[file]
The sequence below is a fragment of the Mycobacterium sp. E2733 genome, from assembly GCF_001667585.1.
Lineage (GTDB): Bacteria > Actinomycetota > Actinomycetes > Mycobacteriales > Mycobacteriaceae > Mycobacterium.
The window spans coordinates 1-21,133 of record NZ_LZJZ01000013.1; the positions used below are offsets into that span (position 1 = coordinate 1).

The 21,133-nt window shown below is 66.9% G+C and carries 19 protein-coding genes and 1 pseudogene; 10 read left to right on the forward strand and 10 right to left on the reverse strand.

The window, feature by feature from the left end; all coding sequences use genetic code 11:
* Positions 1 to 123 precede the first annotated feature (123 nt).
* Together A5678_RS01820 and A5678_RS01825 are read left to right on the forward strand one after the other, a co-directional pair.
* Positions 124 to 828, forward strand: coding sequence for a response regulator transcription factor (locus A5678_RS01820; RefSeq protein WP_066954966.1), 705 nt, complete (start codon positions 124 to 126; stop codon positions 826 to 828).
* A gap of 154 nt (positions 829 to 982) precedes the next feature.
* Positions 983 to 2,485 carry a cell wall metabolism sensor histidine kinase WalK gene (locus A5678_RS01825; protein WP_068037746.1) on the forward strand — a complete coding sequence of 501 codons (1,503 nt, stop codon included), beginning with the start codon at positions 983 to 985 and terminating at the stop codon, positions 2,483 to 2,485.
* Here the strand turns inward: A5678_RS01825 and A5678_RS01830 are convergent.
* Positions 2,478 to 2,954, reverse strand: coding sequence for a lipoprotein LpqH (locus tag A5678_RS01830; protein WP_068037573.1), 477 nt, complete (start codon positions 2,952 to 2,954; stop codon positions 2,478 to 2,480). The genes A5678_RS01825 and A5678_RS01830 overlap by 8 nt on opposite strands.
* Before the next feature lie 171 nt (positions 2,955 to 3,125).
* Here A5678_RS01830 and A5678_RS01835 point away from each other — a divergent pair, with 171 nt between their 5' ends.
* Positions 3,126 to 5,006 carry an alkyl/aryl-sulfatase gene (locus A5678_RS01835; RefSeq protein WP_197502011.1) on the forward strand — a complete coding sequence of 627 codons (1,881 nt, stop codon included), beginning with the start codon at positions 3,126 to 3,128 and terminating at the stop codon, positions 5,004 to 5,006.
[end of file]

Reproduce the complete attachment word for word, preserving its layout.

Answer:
The sequence below is a fragment of the Mycobacterium sp. E2733 genome, from assembly GCF_001667585.1.
Lineage (GTDB): Bacteria > Actinomycetota > Actinomycetes > Mycobacteriales > Mycobacteriaceae > Mycobacterium.
The window spans coordinates 1-21,133 of record NZ_LZJZ01000013.1; the positions used below are offsets into that span (position 1 = coordinate 1).

The 21,133-nt window shown below is 66.9% G+C and carries 19 protein-coding genes and 1 pseudogene; 10 read left to right on the forward strand and 10 right to left on the reverse strand.

The window, feature by feature from the left end; all coding sequences use genetic code 11:
* Positions 1 to 123 precede the first annotated feature (123 nt).
* Together A5678_RS01820 and A5678_RS01825 are read left to right on the forward strand one after the other, a co-directional pair.
* Positions 124 to 828, forward strand: coding sequence for a response regulator transcription factor (locus A5678_RS01820; RefSeq protein WP_066954966.1), 705 nt, complete (start codon positions 124 to 126; stop codon positions 826 to 828).
* A gap of 154 nt (positions 829 to 982) precedes the next feature.
* Positions 983 to 2,485 carry a cell wall metabolism sensor histidine kinase WalK gene (locus A5678_RS01825; protein WP_068037746.1) on the forward strand — a complete coding sequence of 501 codons (1,503 nt, stop codon included), beginning with the start codon at positions 983 to 985 and terminating at the stop codon, positions 2,483 to 2,485.
* Here the strand turns inward: A5678_RS01825 and A5678_RS01830 are convergent.
* Positions 2,478 to 2,954, reverse strand: coding sequence for a lipoprotein LpqH (locus tag A5678_RS01830; protein WP_068037573.1), 477 nt, complete (start codon positions 2,952 to 2,954; stop codon positions 2,478 to 2,480). The genes A5678_RS01825 and A5678_RS01830 overlap by 8 nt on opposite strands.
* Before the next feature lie 171 nt (positions 2,955 to 3,125).
* Here A5678_RS01830 and A5678_RS01835 point away from each other — a divergent pair, with 171 nt between their 5' ends.
* Positions 3,126 to 5,006 carry an alkyl/aryl-sulfatase gene (locus A5678_RS01835; RefSeq protein WP_197502011.1) on the forward strand — a complete coding sequence of 627 codons (1,881 nt, stop codon included), beginning with the start codon at positions 3,126 to 3,128 and terminating at the stop codon, positions 5,004 to 5,006.